Main | Friday, May 31, 2013

No Vote In Illinois

Lambda Legal reacts:
This is a stunning failure in the Illinois House. This is too important to families across Illinois, and Lambda Legal's lawsuit, Darby v. Orr which was filed a year ago yesterday will move forward. The day is coming when Illinois will have the freedom to marry. Lambda Legal has been working in the Midwest for the respect of our relationships for 20 years and we won't stop until same-sex couples in Illinois are treated with dignity and respect.

We'd like to thank Sen. Steans for passing this bill in the Senate. We thank Rep. Harris, Rep. Cassidy and Rep. Mell, who have worked so hard to see this through. However, it's unacceptable that our community did not at least get the vote Rep. Harris promised on the House floor. We have a right to know where our elected officials stand on the fundamental right to marry the person you love. We will continue to work with them to push toward passing this critical law as soon as possible.
More from Freedom To Marry:
After an overwhelming victory in the Senate, today’s failure by the Illinois House is a disgrace, especially for the thousands of committed same-sex couples who want and deserve to make the ultimate vow before their friends and family and spend the rest of their lives with the person they love, protected and supported by their marriage. Freedom to Marry is proud to be an active partner in Illinois Unites for Marriage, and is grateful for the groups that led the effort on the ground — the ACLU, Equality Illinois, and Lambda Legal.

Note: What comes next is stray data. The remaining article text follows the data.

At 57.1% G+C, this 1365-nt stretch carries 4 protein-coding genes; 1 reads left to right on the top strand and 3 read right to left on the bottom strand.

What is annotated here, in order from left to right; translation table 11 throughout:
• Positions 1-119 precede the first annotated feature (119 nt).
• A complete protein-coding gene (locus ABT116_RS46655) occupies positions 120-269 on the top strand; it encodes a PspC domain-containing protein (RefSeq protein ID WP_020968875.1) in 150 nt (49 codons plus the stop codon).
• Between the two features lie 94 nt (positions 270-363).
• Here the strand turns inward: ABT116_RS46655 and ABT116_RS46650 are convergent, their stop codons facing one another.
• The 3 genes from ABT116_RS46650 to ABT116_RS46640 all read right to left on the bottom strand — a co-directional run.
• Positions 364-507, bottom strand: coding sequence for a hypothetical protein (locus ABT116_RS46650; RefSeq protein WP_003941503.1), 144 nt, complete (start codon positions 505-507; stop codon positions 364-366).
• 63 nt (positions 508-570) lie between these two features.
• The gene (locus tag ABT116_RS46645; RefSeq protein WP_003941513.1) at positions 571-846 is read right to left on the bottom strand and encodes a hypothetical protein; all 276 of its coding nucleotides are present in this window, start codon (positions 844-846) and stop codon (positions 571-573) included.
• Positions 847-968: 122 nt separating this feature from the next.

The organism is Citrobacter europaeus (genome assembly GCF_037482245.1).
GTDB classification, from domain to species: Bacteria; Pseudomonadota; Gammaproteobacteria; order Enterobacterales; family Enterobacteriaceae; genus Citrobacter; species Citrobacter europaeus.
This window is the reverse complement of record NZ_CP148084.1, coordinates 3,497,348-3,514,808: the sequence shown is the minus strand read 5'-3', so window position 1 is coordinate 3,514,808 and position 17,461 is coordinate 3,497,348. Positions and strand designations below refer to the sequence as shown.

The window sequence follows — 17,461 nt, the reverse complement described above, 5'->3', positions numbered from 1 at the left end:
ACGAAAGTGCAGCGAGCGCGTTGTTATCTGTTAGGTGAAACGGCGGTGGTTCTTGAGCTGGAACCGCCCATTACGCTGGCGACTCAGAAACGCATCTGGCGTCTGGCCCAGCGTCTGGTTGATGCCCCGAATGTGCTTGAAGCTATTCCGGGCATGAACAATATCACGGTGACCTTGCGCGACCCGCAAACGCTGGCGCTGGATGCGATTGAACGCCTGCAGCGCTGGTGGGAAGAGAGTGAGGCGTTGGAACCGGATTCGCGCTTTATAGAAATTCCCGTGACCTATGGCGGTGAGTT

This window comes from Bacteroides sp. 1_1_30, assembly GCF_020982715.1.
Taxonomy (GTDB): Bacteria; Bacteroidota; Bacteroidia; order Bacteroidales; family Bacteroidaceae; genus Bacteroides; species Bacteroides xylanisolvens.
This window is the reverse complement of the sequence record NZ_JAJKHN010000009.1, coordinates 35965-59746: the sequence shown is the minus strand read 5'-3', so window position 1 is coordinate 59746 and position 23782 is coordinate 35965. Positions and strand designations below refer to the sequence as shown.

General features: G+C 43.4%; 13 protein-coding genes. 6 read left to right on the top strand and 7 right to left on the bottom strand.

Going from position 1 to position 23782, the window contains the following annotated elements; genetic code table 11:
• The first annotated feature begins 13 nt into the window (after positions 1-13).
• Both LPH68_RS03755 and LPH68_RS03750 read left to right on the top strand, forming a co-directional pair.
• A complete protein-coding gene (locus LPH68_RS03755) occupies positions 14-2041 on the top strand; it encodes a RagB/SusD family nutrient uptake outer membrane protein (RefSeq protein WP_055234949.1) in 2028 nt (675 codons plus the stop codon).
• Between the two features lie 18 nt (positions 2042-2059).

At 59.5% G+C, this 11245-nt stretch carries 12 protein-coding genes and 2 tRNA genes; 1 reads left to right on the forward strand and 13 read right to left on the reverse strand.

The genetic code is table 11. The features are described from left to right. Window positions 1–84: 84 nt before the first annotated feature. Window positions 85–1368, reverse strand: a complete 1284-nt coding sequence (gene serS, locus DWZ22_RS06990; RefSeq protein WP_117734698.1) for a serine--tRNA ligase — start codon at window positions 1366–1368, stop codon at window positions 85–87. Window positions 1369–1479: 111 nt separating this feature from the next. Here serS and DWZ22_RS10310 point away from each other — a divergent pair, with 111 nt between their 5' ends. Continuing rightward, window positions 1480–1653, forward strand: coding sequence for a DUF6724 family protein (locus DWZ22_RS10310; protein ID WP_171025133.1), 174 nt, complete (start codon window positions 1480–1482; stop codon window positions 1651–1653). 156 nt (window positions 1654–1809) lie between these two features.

We also deeply appreciate the leadership of lead bill sponsors in the House and Senate, Rep. Greg Harris and Sen. Heather Steans. Make no mistake, we will fight and make our case until all Illinois families have the freedom to marry the person they love and until the legislative vote reflects the solid majority of Illinoisans and Americans who stand for treating their neighbors the way they want to be treated.
From the Chicago Sun-Times:
Stubborn resistance within the House Black Caucus, a 20-member bloc of African-American lawmakers who have faced a withering lobbying blitz against the plan from black ministers, has helped keep Harris’ legislation in check, with several House members still undecided.

“For me, there’s really no net gain for me one way or another. I’m hearing equally. Do I philosophically disagree? No, I don’t. But I would like to see absolute protections for churches and religious organizations so they’re not pushed into something they don’t want,” said Rep. Will Davis (D-Homewood). “For me, [a decision] will literally be when the bill comes up and after I sit and listen.”

Several in the caucus have urged Harris to push the issue into the fall veto session — after which nominating petitions for the 2014 ballot have to be filed — to bring up same-sex marriage for a House vote.

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